Master of Business Administration- MBA Semester 3 MF0010 – Security Analysis and Portfolio Management - 4 Credits (Book ID: B1035) Assignment

Set- 1
Q. 1 It is very often observed that retail investors enter the market when index is very high and exit when index is very low (comparatively speaking). Describe qualities of a savvy investor. Also throw light upon mistakes committed while managing investments. Ans: Qualities of a Savvy Investor:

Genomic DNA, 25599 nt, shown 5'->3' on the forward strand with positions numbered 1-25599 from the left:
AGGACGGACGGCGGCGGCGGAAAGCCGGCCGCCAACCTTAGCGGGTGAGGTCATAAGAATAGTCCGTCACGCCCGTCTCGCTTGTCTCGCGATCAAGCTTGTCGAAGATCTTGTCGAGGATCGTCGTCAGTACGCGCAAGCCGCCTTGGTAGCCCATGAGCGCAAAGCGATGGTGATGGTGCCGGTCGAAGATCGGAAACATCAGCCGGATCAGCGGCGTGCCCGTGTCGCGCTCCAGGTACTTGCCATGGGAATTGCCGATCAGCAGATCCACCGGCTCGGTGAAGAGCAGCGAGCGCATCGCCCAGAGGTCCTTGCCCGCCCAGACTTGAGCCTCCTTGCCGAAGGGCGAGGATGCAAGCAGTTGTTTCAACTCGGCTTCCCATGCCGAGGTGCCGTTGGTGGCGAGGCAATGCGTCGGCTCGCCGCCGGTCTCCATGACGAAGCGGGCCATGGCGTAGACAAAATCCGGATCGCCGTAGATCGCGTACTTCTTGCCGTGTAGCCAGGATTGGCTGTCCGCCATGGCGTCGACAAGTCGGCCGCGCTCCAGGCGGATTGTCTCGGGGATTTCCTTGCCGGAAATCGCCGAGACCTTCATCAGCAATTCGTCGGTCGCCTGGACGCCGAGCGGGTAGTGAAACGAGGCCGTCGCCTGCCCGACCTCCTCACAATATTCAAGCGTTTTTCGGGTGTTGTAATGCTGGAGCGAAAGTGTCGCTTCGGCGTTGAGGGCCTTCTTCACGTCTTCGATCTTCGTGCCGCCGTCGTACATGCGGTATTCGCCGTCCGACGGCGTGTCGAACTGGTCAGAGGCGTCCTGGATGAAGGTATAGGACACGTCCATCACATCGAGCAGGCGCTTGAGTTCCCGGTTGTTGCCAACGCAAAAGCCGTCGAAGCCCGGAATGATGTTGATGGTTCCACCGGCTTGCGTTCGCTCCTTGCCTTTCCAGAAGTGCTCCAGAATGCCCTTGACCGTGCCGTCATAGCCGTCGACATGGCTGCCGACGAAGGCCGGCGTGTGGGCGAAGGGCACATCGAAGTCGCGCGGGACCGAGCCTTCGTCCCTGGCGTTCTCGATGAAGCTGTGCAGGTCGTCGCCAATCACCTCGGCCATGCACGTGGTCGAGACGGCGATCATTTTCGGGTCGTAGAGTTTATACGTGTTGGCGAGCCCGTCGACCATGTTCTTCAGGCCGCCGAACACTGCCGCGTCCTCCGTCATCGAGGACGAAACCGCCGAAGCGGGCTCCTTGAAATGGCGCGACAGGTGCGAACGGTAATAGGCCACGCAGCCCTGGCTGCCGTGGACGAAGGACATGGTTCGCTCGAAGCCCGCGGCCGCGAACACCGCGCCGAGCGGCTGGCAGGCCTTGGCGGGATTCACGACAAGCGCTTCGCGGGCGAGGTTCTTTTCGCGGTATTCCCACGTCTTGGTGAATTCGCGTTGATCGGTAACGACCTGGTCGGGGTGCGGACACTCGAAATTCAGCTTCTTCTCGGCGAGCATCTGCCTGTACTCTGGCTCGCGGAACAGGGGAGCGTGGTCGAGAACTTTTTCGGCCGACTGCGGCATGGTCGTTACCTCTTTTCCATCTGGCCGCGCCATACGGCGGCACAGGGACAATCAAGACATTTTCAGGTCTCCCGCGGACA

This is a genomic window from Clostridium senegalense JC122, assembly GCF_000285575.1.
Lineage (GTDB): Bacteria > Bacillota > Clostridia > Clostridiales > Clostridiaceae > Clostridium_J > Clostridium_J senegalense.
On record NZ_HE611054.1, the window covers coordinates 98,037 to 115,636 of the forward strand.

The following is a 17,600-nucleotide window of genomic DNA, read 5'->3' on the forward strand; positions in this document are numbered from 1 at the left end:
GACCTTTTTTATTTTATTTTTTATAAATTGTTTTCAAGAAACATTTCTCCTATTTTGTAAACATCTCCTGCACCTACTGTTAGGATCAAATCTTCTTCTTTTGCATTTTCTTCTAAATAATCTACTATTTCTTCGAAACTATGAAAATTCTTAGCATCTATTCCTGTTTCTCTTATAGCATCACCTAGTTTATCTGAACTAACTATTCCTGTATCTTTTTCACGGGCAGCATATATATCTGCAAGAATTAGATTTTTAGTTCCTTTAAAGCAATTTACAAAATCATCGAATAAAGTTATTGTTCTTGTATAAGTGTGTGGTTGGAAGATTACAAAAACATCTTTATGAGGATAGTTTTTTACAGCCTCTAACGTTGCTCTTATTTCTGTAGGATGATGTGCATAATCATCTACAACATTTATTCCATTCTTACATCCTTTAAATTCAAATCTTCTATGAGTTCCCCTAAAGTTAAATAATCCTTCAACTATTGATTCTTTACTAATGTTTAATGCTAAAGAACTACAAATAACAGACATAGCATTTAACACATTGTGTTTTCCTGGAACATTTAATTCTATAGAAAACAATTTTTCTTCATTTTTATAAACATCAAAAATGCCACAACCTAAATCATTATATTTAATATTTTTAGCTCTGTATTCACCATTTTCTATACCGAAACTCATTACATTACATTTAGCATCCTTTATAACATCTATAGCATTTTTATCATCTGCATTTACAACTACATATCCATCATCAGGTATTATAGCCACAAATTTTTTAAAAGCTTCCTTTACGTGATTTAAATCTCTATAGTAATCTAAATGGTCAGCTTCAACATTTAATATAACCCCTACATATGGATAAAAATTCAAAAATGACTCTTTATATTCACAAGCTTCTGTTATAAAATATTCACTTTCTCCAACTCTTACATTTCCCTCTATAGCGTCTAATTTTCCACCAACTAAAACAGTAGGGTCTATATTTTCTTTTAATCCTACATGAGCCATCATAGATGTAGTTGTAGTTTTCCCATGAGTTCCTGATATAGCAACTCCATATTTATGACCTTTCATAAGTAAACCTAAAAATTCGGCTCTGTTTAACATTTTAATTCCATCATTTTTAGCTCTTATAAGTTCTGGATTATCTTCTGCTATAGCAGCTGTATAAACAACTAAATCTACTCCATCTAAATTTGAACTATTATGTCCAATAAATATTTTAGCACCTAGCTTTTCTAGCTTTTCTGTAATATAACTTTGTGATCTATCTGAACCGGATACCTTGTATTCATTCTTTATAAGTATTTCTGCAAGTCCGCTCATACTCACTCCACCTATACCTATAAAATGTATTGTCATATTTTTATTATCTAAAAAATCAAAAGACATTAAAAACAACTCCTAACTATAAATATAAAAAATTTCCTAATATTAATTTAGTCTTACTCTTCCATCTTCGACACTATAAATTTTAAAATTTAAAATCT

Smart investors have a plan for investing, and they stick to it: It is very easy to be tempted by a tip about a hot stock that is reported in all the financial papers. But this is not the way that smart investors make money. They look at their goals, time frame and knowledge of the markets to chart a plan that suits their needs. For example, if they are 40 years old and have twenty years until retirement, they implement a 20-year investment plan. They gather as much information as they can and then invest in assets that are appropriate for their plans, that they know about and that they are comfortable with. If they don’t understand a particular type of security, they will not buy it. They only buy securities that they have researched or that someone they trust has recommended. They stay with their investment plan. Smart investors invest consistently: To succeed year after year, they know that they must keep their money constantly growing. They generally use two methods to do this. First, they invest a part of their funds in securities with a growth potential (like stock and mutual funds). Second, they keep adding to their investment principal regularly. Smart investors are patient: It often takes time for a good investment to show results. Smart investors understand this, and therefore do not get excited about the daily ups and downs of the market. They understand that success is a long-term affair and therefore patience is required. They don’t jump in and out of investments in an effort to time the market. They don’t expect instant growth; they are not disappointed by temporary setbacks in the market. Smart investors are not emotionally tied to their investment positions: They know that to be successful, they must not be emotional towards their investment. No matter how attractive an investment looks or how badly an investment has performed recently, selling at the right time is just as important as buying. If an investment has consistently lost money, they don’t try to wait to recoup their losses. They know that it is necessary to cut losses and move ahead. Similarly, if an investment has appreciated phenomenally, successful investors know how to protect their gains. They are aware that no investment will move up forever, and they are able to sell it when the time is right. Common Mistakes in Investment Management: When investment mistakes happen, money is lost. Mistakes can occur for a variety of reasons, but they generally happen because of the clouding of the investor’s judgment by the influence of emotions, due to the misunderstanding of basic investment principles, or due to misconceptions about how securities react to varying economic, political, and fear-driven circumstances. The investor should always keep a calm, cool and rational head, and avoid these common investment mistakes: · Not having a clearly-defined investment plan. A well-thought out investment plan does not need frequent adjustments, and there is no place in a well-managed plan for speculations and “hot picks”. Investment decisions should be made with an investment plan in mind. Investing is a goal-oriented activity that should include considerations of time, risk-tolerance, and future income. · Investors become bored with their plan or the rate of growth too quickly, change direction frequently, and make drastic rather than measured adjustments. Investing should always be regarded as a long-term activity and the investor should have this in mind before adjusting his portfolio. · Investors tend to fall in love with securities that rise in price and forget to book their profits. Profits that are not realized are just book profits; they may disappear when the market goes down, While one should not be in a hurry to realize his profits, it is also true that he must not become so blinded by the beauty of unrealized gain that he forgets the basics of prudent investing. The investor may have the